The concluding chapter of Higgins’ book discusses the legacy of three-color aesthetics and considers the advent of digital color in recent films. For example, when he sought to recreate the look of Technicolor in his biopic The Aviator, director Martin Scorsese and his cinematographer needed to use cutting-edge digital technology. Higgins finds the use of digital technology to be an exciting time for color, perhaps on par with the change from black-and-white to color cinematography in the 1930s.
In a recent review of Higgins’ book in American Cinematographer Magazine, Jim Hemphill writes: “The value of Harnessing the Technicolor Rainbow is that it serves as both a broad historical overview of a format and as an incisive analysis of how color works in specific films . . . Higgins’ ability to divide a movie’s color design into its various components and explain what the colors mean intellectually, emotionally and technically is truly impressive, and his analyses are so thorough that they make one realize just how neglected the role of color is in most film scholarship.”
Beyond The Wizard of Oz and Gone With the Wind:
Scott Higgins’ Top Ten Technicolor Films (in chronological order)
The Trail of the Lonesome Pine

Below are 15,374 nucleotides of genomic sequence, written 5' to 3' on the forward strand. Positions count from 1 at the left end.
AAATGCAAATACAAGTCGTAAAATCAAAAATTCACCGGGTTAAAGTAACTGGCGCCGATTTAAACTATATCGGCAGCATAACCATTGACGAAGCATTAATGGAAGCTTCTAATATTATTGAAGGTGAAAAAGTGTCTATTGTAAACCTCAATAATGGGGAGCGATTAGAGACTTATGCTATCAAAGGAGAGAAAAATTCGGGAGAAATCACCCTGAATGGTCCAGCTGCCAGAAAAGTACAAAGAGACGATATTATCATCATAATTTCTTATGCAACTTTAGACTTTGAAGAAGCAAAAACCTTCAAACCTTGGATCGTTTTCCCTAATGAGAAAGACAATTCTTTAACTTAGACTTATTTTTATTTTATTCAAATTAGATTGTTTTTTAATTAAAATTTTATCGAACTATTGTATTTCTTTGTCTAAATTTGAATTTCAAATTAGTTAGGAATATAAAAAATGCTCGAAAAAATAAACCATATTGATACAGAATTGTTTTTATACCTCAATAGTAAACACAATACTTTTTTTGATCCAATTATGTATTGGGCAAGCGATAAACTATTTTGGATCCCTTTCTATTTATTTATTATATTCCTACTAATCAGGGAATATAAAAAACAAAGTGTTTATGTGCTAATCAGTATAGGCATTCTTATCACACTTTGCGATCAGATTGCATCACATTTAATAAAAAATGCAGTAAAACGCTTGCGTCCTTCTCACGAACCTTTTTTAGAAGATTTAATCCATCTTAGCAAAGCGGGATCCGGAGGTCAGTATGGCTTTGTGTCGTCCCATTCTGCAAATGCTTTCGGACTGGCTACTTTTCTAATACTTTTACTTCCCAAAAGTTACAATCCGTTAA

(1936, dir. Henry Hathaway)
The first real masterpiece of dramatic color control.
Bring this to DVD!
The Adventures of Robin Hood
(1938, dir. Michael Curtiz, William Keighley)
The first and best Technicolor adventure.
Blood and Sand
(1941, dir. Rouben Mamoulian)
Beautiful people in beautiful settings,
under beautiful light.
The Gang’s All Here
(1943, dir. Busby Berkeley)
Technicolor at hysterical, hallucinogenic heights.
(1944, dir. Robert Siodmak)
A triumph of backlot volcanoes, snake dancing,
and Maria Montez as good and evil twins!
Meet Me in St. Louis
(1944, dir. Vincente Minnelli)
Sumptuous design, with every color in
its right place.
Leave Her to Heaven
(1945, dir. John Stahl)
Technicolor noir, proves that dark cinema need not be black and white.
(1947, dir. Michael Powell, Emeric Pressburger)
The last reel is a ballet of color and light.
The Quiet Man
(1952, dir. John Ford)
John Ford could do anything, including masterful color design.
Written on the Wind
(1956, dir. Douglas Sirk)
In Sirk’s world, color isn’t just sexy, color is sex.
By David Low ’76